You're Probably Tossing Out These Food Parts, But You Should Actually Be Eating Them

Posted by Editorial Staff in Food On 31st August 2017
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Most of the time, we end up discarding parts of fresh fruits and vegetables without knowing they contain surprising health benefits.

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#1 Beet Greens

Discard the leaves from this root veggie and you’re tossing away calcium, vitamins A and C, and more iron per serving than spinach, says Martha Pascucci, R.D., of Medical Weight Loss of New York. Chop and sauté beet greens with a little garlic and olive oil for a fast, tasty side.

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#2 Broccoli And Cauliflower Stems

Broccoli and cauliflower stems sometimes offer a sweeter flavor than the florets. To use them, slice the stalks and peel the tougher skin near the bottoms. Try them in your stir fry or cook the stems in boiling water with a few garlic cloves and mash for a healthy alternative to mashed potatoes.

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#3 Carrot Tops

Those delicate green fronds have a whopping six times the amount of vitamin A as the orange root, says Caroline West Passerrello, R.D., spokesperson for the Academy of Nutrition and Dietetics. Whir them in a food processor with a little oil, cheese, and nuts for great pesto or use them in a grain salad.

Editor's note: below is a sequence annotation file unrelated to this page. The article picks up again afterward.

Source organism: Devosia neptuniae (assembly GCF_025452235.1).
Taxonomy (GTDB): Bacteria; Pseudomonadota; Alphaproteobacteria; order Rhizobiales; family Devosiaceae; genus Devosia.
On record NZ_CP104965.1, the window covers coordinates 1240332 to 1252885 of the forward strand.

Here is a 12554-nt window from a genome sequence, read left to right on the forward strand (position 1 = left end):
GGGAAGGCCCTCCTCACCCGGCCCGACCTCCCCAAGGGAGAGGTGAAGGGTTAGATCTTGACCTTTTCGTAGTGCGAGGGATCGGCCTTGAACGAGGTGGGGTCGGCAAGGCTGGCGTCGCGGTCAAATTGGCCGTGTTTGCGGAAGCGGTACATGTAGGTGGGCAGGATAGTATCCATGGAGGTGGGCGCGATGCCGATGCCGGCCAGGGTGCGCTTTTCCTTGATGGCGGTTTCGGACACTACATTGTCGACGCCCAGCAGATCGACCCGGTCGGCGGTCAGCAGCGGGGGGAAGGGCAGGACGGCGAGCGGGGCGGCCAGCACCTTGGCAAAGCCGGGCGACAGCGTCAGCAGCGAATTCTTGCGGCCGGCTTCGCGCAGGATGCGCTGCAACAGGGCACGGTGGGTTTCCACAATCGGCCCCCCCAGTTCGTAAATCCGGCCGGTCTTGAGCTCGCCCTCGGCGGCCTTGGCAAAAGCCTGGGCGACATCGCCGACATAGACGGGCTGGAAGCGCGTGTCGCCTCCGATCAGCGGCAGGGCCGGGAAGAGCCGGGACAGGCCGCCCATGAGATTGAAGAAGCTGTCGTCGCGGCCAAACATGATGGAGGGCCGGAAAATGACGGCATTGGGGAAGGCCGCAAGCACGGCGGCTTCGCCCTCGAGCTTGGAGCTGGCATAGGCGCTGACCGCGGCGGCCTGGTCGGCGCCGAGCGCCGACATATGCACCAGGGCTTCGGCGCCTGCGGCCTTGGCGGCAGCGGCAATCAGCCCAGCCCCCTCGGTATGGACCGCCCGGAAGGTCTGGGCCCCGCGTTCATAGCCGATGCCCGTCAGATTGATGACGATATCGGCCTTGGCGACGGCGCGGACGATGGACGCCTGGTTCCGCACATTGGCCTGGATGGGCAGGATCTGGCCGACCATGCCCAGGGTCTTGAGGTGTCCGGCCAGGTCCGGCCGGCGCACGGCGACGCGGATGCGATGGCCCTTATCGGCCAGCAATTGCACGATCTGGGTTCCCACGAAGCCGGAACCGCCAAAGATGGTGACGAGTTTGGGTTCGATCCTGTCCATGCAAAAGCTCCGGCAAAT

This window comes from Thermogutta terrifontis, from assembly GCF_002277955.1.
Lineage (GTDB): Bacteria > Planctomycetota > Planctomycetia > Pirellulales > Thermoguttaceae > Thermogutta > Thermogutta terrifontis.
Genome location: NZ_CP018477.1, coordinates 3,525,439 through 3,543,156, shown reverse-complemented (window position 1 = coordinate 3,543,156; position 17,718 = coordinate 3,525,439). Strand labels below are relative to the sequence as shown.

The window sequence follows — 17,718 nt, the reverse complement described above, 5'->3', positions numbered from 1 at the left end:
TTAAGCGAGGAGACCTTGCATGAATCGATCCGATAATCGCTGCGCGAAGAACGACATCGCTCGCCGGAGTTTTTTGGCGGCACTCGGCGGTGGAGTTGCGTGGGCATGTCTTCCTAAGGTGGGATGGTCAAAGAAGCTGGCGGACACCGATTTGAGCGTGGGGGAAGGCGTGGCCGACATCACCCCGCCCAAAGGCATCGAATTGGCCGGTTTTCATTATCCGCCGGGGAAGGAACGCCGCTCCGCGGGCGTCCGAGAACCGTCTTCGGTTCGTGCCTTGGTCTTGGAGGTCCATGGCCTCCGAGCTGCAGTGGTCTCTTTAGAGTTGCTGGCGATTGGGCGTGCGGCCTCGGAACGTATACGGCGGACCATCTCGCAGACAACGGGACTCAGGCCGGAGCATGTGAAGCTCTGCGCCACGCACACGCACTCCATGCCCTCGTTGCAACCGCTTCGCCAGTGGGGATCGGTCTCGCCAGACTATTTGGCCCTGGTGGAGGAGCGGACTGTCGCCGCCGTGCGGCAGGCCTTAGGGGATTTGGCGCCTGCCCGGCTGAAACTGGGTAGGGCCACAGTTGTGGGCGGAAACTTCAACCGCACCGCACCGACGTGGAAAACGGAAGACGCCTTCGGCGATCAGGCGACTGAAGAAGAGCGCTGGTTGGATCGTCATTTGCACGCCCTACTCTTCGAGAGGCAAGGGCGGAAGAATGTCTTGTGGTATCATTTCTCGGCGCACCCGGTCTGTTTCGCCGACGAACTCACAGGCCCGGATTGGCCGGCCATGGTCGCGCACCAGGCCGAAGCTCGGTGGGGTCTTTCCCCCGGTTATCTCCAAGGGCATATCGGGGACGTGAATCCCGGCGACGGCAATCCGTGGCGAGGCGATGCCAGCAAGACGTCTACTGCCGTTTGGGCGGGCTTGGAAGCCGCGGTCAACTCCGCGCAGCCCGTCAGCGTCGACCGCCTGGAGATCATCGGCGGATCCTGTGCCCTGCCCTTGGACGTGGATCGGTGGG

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#4 Watermelon Rind

Watermelon is always a go-to snack in the summer, but the rind is usually left in the compost bin, with the white flesh intact. Citrulline, the nutrient in the white flesh is super powerful at fighting free radicals, preventing cancer and improving blood circulation. Some people even believe it to be a natural Viagra! Next time watermelon is on the table, remember to eat the white part too, or blend it up with some lime and mint for a refreshing beverage.

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#5 Cucumber Skin

The dark skin of cucumbers is often peeled off and tossed out, but the it contains more nutrition than the flesh. Cucumber skin contains vitamin K, which supports proper bone health and healthy blood clotting. If using the skin, wash the cucumber really well since it is often coated in a wax to prevent bruising during travel. Add to your smoothies, salads or make it into a cool soup.

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#6 Orange Peel

Most of the orange’s incredible nutrients actually lie in the peel and the pith, which is the white stringy part around the flesh. The pith contains a herperidin, which has been shown to lower cholesterol, reduce blood pressure and inflammation. The pith and peel also contain pectin, known as a fruit fibre, which helps to keep the body full while suppressing hunger. When peeling an orange to eat, remember to keep the pith layer on, and use leftover orange peel in baked goods, zested on chicken or fish and tossed into smoothies.

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